When we hear the parables today, we are not served by them if we are not challenged or confused.  Granted, we do not keep Torah, but that does not preclude any ethical lesson we too might benefit from.  To simply accept the message of the parable on face value or to reduce it to a single meaning corrupts the ethical teaching of Jesus.  To listen to this parable and to hear that all evil doers, weeds, get thrown “into the furnace of fire, where there will be weeping and gnashing of teeth” and that “the righteous will shine like the sun in the kingdom” is to get caught up in an ethic of judgment and condemnation.  Hearing that message in the parable doesn’t necessarily challenge us.  We expect evil doers to be condemned.  We expect the righteous to be rewarded.  There is nothing challenging in the judgment of saint and sinner, right and wrong, morally corrupt and morally good.  We expect that—even if we don’t like it.  If this is not the point of challenge and parables always challenge us as ethical beings, we must look for a deeper truth hidden in this story.  I would propose that the deeper truth, the challenging aspect and ethical teaching of this story is in the detail regarding who gets to do the judging.


The slaves come to the master and offer to separate the wheat and the weeds, gathering up the latter to, presumably, discard.  However, the master not only tells them no and that they will wait for the harvest, he also tells them that it is the reapers who have the responsibility of gathering and separating wheat from weed.  In the telling of the parable this distinction is made without defining who the reapers are though they seem to be differentiated from the slaves who did the planting.  In Jesus’ explanation of the parable, the reapers are identified as angels—divine beings who will be responsible for gathering and separating, judging and condemning.  The implication being that you and I, humans that we are, have no action in this parable other than to grow.  We grow alongside other wheat and weeds our roots entwined, shooting forth from the same earth, and reaching toward the same light.  That is who you and I are in this parable and the ethical implications of that means that we are not called or given the responsibility of judgment and condemnation of other weeds and wheat.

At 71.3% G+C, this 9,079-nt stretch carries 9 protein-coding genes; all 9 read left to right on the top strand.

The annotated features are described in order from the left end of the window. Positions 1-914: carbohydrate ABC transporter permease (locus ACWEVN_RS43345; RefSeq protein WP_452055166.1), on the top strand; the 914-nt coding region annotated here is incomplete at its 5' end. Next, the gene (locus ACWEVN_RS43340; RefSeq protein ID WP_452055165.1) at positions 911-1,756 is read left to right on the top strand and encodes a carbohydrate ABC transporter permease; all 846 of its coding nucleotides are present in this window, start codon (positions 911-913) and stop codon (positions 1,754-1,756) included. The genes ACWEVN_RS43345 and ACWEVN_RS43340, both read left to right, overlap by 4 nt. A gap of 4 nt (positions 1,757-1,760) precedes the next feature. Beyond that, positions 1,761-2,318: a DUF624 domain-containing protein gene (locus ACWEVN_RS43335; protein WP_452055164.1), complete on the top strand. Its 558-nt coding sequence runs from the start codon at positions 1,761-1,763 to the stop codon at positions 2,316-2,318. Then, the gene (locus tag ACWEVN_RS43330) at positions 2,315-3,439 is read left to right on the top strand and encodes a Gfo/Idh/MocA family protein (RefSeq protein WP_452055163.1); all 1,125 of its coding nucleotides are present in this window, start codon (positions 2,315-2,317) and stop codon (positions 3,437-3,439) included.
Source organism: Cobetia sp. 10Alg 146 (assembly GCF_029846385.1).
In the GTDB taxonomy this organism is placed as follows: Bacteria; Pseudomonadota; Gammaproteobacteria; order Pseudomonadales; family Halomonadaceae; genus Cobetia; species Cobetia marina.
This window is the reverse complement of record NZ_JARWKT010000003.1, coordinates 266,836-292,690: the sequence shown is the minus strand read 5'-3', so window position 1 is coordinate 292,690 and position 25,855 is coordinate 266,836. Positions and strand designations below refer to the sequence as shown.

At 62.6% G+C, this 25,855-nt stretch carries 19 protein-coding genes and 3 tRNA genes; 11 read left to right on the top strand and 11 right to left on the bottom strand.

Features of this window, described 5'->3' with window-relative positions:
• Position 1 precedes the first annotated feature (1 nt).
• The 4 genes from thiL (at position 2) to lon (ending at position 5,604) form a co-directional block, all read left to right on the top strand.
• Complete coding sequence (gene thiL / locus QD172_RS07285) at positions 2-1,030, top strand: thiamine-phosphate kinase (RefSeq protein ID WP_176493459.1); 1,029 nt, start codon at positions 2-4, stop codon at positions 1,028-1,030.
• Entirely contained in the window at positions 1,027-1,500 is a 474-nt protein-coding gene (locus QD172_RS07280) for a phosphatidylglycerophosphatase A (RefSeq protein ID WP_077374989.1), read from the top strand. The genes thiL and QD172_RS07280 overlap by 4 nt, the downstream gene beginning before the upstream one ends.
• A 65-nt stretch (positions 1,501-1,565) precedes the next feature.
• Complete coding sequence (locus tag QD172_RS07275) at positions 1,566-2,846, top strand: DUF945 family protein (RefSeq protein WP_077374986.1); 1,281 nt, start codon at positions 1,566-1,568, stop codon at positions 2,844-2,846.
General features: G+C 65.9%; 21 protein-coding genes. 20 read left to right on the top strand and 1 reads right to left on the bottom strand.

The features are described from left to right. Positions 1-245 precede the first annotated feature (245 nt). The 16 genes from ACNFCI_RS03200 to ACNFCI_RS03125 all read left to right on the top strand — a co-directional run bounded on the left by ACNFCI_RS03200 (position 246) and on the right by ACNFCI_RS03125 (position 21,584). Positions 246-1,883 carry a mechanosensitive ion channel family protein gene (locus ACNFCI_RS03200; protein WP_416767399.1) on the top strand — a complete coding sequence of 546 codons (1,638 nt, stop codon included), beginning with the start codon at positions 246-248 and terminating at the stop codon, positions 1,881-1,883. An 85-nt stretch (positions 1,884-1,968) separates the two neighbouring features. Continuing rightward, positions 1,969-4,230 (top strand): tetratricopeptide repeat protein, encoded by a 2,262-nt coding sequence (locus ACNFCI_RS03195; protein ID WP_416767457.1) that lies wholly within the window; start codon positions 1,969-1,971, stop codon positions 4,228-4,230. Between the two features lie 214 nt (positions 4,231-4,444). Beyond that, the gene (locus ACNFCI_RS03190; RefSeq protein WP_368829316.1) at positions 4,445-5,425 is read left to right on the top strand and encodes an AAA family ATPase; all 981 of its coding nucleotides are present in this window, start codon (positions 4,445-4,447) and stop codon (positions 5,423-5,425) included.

In thinking about the crowd listening to Jesus tell this story, one wonders if it was directed to the Pharisees in attendance; to all those who put rules above relationships. We may no longer follow Torah, but we can be pharisaic in our approach to living–judging and condemning those we disagree with or believe to live a life apart from the way we understand and affirm.  In so doing, we have fallen into a broken need to order our world, separate ourselves from those we deem unseemly.  The hard truth is that we find it somewhat disagreeable to live in the chaos of a world in which we are all afforded equal opportunities and say.  Instead, we attempt to separate those who we deem worthy and those whom we do not.  We reap when we should only grow because by separating the wheat and the weeds we feel more secure in our own development.  When the weeds are allowed to grow amongst us, it threatens our sense of security, our self-confidence, and our faithfulness.  But this is exactly what Jesus is telling us to do.


We are responsible for growing in less than ideal conditions, our lives entangled with other weeds and wheat, finding a way of being in relationship with one another—crook and scoundrel, villain and victim, good and true.  Our roots are wrapped so tightly around one another that even if we can tell which is wheat and which is weed we do irreparable harm to ourselves and others in the attempt at separating them.  We are not only connected in this world, we are rooted together.  We are not called to harvest judgment that only God and his angels can deliver.  We are only called to grow faithfully in this world of wheat and weeds.